Wearing Crocs on Yom Kippur
Much has been written about Rav Elyashiv’s alleged statement that it is prohibited to where Croc’s on Yom Kippur. While I didn’t have time to write anything about it before YK, I thought that it was still important to bring some sources which address the issue. The prohibition of wearing leather shoes on YK is found in Mishnah Yomah 8:1. In the Babylonian Talmud Yoma 88a-b a number of descriptions are brought regarding which type of shoes different sages would wear on YK.
Furthermore did they ask [R. Eleazar]: How about going forth [on the Day of Atonement] in sandals of bamboo? — Thereupon R. Isaac b. Nahmani stood up and said: I saw myself R. Joshua b. Levi going forth in sandals of bamboo on the Day of Atonement. I asked him: How about [on public rain] fast? He answered: There is no difference. Rabbah b. Bar Hanah said: I saw R. Eleazar of Niniveh who was going forth in sandals of bamboo on a public [rain] fast, and I asked him: How about the Day of Atonement? He answered: There is no difference. Rab Judah went forth in [sandals made of] reeds; Abaye in [such made] of palm-branches; Raba in [such made of] twisted reeds; Rabbah b. Bar Rav Hunah tied a piece of cloth around his legs and went thus forth.
What was it about all of these types of Jews that these sages wore? While they weren’t made of leather, they do seem to offer in the very least protection, if not some level of comfort. According to the Rambam (Hilchot Shevitat Asur 3:1), whose opinion is not accepted by most authorities, one of the requirements of footwear that one is permitted to wear on YK is that the person be able to feel the ground.
Another source which I read in S.Y. Agnon’s Yamim Noraim over the holiday is from the Mordechai on Yoma.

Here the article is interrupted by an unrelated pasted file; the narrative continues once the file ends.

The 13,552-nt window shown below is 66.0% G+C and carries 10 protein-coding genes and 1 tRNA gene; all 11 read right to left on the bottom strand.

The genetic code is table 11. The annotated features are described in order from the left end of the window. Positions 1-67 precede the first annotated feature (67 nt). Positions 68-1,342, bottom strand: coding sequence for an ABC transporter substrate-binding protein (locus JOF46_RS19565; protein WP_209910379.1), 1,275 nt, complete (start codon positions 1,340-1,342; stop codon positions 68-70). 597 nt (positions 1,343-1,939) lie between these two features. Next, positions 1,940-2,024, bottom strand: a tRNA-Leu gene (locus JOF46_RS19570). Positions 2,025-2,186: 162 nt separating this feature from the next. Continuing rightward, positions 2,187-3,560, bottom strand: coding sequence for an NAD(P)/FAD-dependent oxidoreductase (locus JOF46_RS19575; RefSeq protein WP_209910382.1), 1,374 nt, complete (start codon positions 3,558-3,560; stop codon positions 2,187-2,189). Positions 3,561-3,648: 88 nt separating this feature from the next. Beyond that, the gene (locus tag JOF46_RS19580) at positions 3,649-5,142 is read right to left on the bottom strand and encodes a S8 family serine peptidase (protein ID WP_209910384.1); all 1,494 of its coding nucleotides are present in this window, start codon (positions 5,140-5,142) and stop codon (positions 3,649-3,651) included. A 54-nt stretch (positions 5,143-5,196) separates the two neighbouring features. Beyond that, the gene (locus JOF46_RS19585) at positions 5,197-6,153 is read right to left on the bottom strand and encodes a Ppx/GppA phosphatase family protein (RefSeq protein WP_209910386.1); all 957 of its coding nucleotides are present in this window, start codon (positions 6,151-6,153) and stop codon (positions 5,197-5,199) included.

רבה בר רב הונא…
One bring pillows and cushions to the synagogue to stand on them because there are people who have pain in their feet and the cold is difficult for them, since even though one is forbidden to wear [leather] shoes it is said that Rabbah bar Rav Hunah (he then goes on to quote Yoma 78b)
Jeff Woolf discussed the issue at My Obiter Dicta and one of the things which bothered him was the subjectivity of the decision. Just because Rav Elyashiv thinks that Crocs are comfortable, does not mean that everybody thinks so. One person’s shoe of comfort is another person’s shoe of discomfort. Subjectivity is not foreign to questions of Jewish law. One example which may be relevant for some of us in the next few days is whether one is מצטער, uncomfortable, when sitting in the Sukkah. Someone who is uncomfortable is exempt from sitting and eating in the Sukkah, but there is no one-size-fits all definition of what qualifies as “uncomfortable.” Subjectivity, when not arbitrarily used and forced upon others, should not necessarily be seen as a weakness and sometimes it shoes the strength of a legal system’s ability to adapt to different circumstances and situations.